Friday, August 10, 2012


Cranach’s Madonna under the Fir Tree returned to Poland
The painting, which was copied and stolen by a German priest, makes its way back to Wroclaw after 70 years

By Paul Jeromack. Web only
Published online: 07 August 2012

Lucas Cranach the Elder’s Madonna under the Fir Tree, 1510, has been returned to the Cathedral of St John in Wroclaw, where it had hung since the 16th century. This follows the news that Poland’s Ministry of Foreign Affairs’ Office for the Restitution of Cultural Goods knows that Raphael’s Portrait of a Young Man “is in a bank vault in a certain country”.

Unlike the Raphael, which for some time had been feared destroyed, art historians and Polish authorities knew the Cranach had survived the war. In 1978, it was noted in the revised edition of Max Friedlander and Jakob Rosenberg’s The Paintings of Lucas Cranach that “just when and how the original vanished is obscure, but according to credible testimony it survives and has been reportedly offered for sale on the international art market”.

According to Poland’s Ministry of Foreign Affairs, the painting was taken from the cathedral in Wroclaw, then known as Breslau and part of German territory, to protect it from Allied air raids. Cranach was known to be one of Hitler’s favourite artists and it is possible that it was ear marked for inclusion in the planned Führermuseum, Linz.

After the war, the picture was returned to the Diocesan Museum, Wroclaw rather than the war-damaged cathedral. It had been broken in two and officials decided to have it restored. Siegfried Zimmer, a German priest and amateur art collector and painter, was commissioned to take care of the restoration work, but he instead had a copied made between 1946 to 1947 and stole away to Berlin with the actual Cranach. The hoax was not uncovered until 1961, when a Polish conservator examined the picture and found it to be a modern copy. The original passed through private hands until it made its way to an unnamed Swiss collector who held it until his recent death, when it was left to the Diocese of St Gallen.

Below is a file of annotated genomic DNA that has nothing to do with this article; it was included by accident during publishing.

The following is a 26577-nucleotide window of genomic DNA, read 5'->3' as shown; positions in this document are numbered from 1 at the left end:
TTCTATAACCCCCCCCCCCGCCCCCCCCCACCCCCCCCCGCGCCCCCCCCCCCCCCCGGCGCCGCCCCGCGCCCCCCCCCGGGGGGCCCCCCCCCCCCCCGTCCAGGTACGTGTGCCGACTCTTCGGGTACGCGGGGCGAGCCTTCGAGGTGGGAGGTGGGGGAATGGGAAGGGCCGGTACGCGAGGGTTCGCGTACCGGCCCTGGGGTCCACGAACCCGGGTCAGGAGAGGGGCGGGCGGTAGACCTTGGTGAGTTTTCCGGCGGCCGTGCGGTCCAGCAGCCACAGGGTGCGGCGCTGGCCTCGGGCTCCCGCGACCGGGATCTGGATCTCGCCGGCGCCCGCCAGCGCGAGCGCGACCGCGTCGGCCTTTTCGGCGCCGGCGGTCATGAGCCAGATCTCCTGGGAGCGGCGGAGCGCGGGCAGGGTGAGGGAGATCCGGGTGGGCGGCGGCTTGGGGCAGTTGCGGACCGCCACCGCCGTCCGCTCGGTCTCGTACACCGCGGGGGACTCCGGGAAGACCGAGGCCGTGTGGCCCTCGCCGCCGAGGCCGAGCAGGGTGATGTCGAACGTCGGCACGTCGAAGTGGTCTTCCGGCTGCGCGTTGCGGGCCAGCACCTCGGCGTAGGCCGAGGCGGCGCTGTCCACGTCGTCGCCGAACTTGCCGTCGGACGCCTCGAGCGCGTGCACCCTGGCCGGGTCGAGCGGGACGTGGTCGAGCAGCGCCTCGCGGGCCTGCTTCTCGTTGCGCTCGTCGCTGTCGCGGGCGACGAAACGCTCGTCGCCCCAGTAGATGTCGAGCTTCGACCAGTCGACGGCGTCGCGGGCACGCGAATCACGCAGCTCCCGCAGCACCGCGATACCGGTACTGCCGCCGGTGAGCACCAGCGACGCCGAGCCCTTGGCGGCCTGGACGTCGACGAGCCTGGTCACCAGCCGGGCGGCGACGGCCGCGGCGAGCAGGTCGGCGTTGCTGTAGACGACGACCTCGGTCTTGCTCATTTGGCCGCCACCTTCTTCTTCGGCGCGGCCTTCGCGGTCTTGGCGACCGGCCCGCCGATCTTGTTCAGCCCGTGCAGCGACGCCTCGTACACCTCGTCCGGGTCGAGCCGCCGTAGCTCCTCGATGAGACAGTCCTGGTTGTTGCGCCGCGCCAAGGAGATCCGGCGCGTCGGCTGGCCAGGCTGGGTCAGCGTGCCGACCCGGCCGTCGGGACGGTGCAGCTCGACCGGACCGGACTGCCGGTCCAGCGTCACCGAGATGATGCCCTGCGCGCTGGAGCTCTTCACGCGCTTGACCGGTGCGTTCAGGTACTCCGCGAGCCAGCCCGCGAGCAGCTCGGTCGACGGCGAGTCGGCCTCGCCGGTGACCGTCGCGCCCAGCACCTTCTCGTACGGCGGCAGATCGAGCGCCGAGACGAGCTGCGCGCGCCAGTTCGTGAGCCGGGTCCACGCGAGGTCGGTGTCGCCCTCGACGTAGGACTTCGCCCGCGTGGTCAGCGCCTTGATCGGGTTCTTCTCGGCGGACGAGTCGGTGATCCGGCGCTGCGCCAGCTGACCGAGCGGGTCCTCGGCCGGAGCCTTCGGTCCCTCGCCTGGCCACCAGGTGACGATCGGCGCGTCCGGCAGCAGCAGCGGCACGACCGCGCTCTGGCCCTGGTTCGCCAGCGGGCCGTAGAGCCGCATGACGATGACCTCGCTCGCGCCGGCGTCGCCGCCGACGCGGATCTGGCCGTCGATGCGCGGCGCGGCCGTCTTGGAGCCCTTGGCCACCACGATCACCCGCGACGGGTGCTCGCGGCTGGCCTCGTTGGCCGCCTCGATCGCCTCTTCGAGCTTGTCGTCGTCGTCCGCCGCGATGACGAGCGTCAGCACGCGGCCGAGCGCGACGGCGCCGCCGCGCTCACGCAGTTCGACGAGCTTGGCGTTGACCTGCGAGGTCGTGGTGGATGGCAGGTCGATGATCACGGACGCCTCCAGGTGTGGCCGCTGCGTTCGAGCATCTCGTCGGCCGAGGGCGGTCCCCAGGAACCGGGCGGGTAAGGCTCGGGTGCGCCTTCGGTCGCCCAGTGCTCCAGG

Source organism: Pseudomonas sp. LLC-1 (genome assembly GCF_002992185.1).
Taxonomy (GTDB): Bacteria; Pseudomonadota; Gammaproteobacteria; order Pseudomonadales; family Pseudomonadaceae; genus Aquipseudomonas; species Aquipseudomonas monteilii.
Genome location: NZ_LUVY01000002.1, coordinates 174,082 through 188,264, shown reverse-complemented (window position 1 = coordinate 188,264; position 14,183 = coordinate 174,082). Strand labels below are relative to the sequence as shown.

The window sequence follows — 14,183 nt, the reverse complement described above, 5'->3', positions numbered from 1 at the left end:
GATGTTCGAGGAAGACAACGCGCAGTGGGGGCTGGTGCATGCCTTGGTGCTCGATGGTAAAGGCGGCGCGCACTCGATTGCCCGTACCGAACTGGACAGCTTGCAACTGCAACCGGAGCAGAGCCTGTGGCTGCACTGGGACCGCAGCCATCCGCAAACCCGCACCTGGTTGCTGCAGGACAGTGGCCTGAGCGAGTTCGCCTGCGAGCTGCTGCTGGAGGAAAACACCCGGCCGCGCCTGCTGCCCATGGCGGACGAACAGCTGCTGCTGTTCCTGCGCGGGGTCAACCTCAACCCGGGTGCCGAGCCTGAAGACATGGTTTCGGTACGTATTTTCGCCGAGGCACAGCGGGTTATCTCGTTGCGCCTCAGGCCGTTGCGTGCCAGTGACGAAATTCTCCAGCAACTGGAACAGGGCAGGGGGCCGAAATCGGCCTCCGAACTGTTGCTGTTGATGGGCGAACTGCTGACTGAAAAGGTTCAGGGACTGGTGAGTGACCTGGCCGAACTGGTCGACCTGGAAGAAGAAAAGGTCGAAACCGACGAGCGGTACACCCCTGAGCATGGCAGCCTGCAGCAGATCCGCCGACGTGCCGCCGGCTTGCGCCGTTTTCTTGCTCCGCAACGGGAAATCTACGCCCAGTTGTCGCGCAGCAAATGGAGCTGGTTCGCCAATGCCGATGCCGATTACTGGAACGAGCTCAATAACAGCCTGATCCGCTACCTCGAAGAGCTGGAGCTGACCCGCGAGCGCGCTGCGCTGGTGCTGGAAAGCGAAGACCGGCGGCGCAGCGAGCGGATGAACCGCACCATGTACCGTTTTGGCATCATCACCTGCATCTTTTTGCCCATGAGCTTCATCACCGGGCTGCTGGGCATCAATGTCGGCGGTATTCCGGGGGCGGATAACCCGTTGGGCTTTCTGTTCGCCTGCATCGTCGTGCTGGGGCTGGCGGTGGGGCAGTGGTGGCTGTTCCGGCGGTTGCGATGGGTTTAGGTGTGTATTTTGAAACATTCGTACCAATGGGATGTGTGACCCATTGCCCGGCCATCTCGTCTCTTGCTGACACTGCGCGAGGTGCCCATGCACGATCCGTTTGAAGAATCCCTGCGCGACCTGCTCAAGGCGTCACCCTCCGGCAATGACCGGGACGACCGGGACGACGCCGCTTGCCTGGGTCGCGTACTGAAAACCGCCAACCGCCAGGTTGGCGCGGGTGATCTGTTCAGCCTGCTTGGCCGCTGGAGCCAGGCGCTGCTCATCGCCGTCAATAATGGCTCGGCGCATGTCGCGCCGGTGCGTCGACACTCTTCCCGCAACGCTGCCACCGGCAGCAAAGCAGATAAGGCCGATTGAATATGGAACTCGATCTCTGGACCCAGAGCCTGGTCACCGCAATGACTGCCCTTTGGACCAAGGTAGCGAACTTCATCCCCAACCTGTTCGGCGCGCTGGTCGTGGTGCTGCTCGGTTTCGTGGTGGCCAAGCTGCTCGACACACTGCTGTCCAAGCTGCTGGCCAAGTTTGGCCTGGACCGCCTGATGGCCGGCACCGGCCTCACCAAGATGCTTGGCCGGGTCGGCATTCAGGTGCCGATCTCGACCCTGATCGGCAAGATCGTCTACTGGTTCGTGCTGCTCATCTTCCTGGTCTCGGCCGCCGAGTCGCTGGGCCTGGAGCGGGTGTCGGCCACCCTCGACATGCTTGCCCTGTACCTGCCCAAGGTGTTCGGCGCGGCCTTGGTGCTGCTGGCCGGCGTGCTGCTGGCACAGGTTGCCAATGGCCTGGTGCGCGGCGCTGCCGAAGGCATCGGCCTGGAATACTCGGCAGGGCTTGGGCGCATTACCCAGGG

Poland’s Ministry of Foreign Affairs learned of its location earlier this year and after months of negotiations, the work was returned to Wroclaw Cathedral on 27 July. Handing over the work to Bishop Andrzej Siemieniewski, foreign minister Radoslaw Sikorski said: “The story of how the Madonna under the Fire Tree was recovered reads like a crime novel” and called the painting one of Poland’s most treasured works of art.

The recovery of the picture is especially exciting to Cranach scholars, as it is an early work of exceptional refinement. Among the early works painted by Cranach after his move to Wittenberg, it is usually dated about 1510, but it is likely to have painted as early as 1505, since its expansive and expressive landscape, spiked with shaggy pine trees, is close to the few known works Cranach painted in Vienna around 1500 to 1504.

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